Montreal’s set-up then and now appears to have settled into a somewhat unique formation, at least by MLS standards. The formation is a 5-2-3/3-4-3 variation that asks a whole bunch from the wing. BLUE: 1, 19, 36 BLACK: 10 WHITE: 56 GREY: 35 YELLOW: 51, 48, 15.
A nice home win to open the season is just what FC Dallas needed to get the season off the ground. This weekend sees the Montreal Impact come to town fresh off their own opening day win against New England.
When Montreal comes to Texas, you can count on the Hoops pocketing a win and three points. The Canadian team has never won a game in the Lone Star state, only once getting a draw in 12 tries (against Houston). But with a new coach and front office on board, will things be different this go around? The Impact made a huge signing this week, getting Victor Wanyama across the Atlantic from Tottenham Hotspur. The Kenyan international could be a major boost to the middle of the field as an all-round midfield destroyer. Though he failed to make the grade at Spurs this past season, his history surely perks up a team that hasn’t made the playoffs since 2016. Fortunately, Wanyama won’t be available this week as his paperwork hasn’t come through. (Side note - how is this possible in 2020? Do all leagues need paper copies? Was the file too large for their email server? Did the ship carrying the mail hit a head wind? Did the pigeon get lost in route? Honestly…smh…) Even without their new signing, there is still plenty new to check out.
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First off, in case you missed it, Thierry Henry is now manager! One of my favorite players of all time! But unlike his former teammate Patrick Vieira, Henry’s first go at managing was a complete disaster in France. In his 20-game stint at the club, Monaco won four games, drew five, and lost 11. There’s no point in comparing tactics and styles with that team; besides the talent gap, team situation, and pressure of running a historically significant French club, coach Henry will have (hopefully for Montreal fans) learned a book’s worth of lessons since then. So, let’s look at how he’s setup Montreal in their first few games of this nascent season.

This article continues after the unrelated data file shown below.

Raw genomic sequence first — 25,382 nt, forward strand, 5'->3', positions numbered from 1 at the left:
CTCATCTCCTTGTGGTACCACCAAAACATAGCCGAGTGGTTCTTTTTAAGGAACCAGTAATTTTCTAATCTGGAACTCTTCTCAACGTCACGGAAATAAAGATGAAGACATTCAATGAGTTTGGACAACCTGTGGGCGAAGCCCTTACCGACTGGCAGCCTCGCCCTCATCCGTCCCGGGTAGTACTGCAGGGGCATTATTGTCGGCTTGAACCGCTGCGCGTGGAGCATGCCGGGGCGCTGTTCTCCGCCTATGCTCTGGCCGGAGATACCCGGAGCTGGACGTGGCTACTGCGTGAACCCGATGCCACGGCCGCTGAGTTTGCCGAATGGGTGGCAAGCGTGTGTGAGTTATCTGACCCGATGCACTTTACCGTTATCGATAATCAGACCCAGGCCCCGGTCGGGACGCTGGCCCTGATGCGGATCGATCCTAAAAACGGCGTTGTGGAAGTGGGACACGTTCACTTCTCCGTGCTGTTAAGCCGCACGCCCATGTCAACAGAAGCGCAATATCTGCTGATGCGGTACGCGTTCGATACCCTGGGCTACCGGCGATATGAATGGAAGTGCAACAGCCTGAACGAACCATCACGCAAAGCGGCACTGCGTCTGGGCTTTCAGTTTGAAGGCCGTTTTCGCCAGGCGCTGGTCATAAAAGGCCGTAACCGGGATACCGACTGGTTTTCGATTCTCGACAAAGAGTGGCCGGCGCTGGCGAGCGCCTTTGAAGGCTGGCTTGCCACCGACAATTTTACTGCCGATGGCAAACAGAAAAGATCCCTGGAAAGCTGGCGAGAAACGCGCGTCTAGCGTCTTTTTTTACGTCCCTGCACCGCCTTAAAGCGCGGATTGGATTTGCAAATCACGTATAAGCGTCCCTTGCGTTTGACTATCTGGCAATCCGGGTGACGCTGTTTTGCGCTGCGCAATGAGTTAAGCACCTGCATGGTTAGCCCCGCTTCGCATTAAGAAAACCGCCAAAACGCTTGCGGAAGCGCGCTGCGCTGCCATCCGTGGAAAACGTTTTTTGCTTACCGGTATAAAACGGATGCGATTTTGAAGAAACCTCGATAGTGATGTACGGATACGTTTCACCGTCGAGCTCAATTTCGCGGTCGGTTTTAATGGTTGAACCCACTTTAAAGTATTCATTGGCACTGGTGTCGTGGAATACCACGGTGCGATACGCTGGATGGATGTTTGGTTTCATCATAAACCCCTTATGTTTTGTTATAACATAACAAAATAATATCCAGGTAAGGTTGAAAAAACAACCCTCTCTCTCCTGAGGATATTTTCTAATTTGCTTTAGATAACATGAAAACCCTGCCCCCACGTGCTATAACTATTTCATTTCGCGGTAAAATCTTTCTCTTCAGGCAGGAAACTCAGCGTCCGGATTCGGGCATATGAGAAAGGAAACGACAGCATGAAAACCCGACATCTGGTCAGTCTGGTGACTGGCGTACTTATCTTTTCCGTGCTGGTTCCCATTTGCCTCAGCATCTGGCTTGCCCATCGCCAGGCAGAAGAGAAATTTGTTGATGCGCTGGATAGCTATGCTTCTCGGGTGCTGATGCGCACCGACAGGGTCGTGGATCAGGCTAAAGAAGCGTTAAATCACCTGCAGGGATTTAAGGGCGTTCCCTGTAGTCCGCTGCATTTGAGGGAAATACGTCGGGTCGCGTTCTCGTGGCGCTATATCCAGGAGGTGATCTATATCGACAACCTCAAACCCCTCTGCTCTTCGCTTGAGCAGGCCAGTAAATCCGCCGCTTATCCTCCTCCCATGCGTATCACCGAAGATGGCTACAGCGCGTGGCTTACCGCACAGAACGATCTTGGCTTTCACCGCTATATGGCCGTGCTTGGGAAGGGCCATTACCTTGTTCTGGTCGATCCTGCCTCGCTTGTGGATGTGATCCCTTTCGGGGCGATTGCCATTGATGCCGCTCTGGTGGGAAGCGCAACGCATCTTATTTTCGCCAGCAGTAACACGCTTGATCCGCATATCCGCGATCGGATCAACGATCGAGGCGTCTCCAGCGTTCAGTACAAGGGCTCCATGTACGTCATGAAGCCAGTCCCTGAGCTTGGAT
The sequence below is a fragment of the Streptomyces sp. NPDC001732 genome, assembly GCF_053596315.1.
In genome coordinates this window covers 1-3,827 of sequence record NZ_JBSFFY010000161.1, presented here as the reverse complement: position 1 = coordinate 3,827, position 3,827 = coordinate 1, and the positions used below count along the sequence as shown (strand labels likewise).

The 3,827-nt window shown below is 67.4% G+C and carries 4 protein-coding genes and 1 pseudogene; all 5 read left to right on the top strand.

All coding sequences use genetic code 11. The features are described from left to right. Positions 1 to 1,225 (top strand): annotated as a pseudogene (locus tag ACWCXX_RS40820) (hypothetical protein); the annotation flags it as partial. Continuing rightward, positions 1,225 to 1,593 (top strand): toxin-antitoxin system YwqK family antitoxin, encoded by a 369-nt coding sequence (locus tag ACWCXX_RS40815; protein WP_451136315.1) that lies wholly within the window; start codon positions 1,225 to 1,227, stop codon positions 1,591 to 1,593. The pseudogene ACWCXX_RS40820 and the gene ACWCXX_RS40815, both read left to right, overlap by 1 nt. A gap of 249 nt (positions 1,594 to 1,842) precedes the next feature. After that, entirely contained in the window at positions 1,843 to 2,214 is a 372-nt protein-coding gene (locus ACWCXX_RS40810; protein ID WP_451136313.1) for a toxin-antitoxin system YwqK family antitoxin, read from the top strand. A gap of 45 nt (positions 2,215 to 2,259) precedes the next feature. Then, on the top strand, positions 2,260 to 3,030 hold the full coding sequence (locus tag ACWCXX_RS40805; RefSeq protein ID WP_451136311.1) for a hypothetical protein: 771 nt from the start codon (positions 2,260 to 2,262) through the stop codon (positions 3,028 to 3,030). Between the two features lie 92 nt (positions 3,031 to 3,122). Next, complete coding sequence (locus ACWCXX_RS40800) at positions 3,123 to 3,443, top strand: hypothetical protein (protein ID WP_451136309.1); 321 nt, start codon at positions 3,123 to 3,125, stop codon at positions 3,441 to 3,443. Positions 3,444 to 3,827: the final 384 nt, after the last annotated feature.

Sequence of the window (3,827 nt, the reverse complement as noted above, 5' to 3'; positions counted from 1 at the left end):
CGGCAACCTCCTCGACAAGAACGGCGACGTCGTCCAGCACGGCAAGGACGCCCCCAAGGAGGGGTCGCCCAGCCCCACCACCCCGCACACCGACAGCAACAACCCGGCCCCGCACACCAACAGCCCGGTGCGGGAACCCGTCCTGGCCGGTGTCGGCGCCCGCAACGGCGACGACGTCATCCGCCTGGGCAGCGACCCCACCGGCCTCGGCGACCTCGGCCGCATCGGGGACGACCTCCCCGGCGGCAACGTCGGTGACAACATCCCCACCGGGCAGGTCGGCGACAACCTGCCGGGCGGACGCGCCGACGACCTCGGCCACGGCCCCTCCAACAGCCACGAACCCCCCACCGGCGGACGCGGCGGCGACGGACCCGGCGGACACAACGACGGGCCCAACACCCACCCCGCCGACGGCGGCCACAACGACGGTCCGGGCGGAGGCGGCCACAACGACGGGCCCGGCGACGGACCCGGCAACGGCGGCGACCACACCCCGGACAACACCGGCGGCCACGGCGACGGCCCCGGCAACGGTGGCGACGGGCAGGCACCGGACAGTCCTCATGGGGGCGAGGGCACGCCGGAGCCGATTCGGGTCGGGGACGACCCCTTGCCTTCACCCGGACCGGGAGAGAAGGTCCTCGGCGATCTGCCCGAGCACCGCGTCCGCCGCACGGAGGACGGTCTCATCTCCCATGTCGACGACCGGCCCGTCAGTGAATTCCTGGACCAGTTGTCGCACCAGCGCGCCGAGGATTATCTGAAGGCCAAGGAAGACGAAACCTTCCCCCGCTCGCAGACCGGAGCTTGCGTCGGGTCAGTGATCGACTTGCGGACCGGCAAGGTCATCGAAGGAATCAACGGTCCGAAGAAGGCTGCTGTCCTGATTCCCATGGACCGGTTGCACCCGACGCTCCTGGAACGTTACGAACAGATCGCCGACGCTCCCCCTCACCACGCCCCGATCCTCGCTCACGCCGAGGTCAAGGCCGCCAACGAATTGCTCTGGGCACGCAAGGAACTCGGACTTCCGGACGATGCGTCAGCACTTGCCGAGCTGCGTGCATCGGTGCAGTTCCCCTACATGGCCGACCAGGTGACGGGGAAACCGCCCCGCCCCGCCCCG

Montreal got things going early this season in Concacaf Champions league play, having their first two competitive matches against Costa Rican power Deportivo Saprissa. In their two-leg bout, Montreal were tough to break down for most of both games, showing a solidity in the back that was not present last season. In fact, had tired legs and injuries not hit so hard in the first leg, they may well have pulled out a 2-0 away win rather than 2-2 draw. Montreal’s set-up then and now appears to have settled into a somewhat unique formation, at least by MLS standards. The formation is a 5-2-3/3-4-3 variation that asks a whole bunch from the wing backs. Basically, the “two” central midfielders are tasked with protecting and shielding the back line rather than contributing meaningfully in the attack. This allows the full backs to get forward and stay forward, because they should, theoretically, always have cover from a midfielder or one of the center backs. With the full backs providing width, the three attackers are more central and can play off each other across the front three. Indeed, with attacker Bojan positioned in the central spot, he can act as a false 9, allowing Maxi Urruti and new signing Romell Quito to attack from all manner of places on the field. This is where Dallas will have to focus hard on determining the greatest threat in the moment. Tracking Quito making a slicing run through the middle, holding Maxi at bay while he presses the back line, or pressing back at Bojan before he can get possession will be an every minute calculus problem.
That also leads into our introduction of players Montreal is set to run out. Signing Bojan last season was a risk worth taking. The talented Spaniard didn’t set the world on fire in his eight-game cameo. He registered three goals and no assists in his time, but he also didn’t have loads to work with either. This season will be the real test of whether the investment was worthwhile. Partnering with him is our dearly beloved Maxi Urruti. In typical Maxi fashion he ended the season with more assists (six) than goals (four) but endeared himself to another fan base all the same. New in for this season is Romell Quioto of Houston Dynamo fame. First, congratulations Mr. Quioto are for getting out of the swamp down south of Dallas. Quioto had a down year last season with only two goals and two assists but is a known threat when on the field. Maxi and Quioto both got on the score sheet last week, so there is a risk of meeting two streaky scorers starting the season on a hot streak, which Dallas will obviously want to avoid.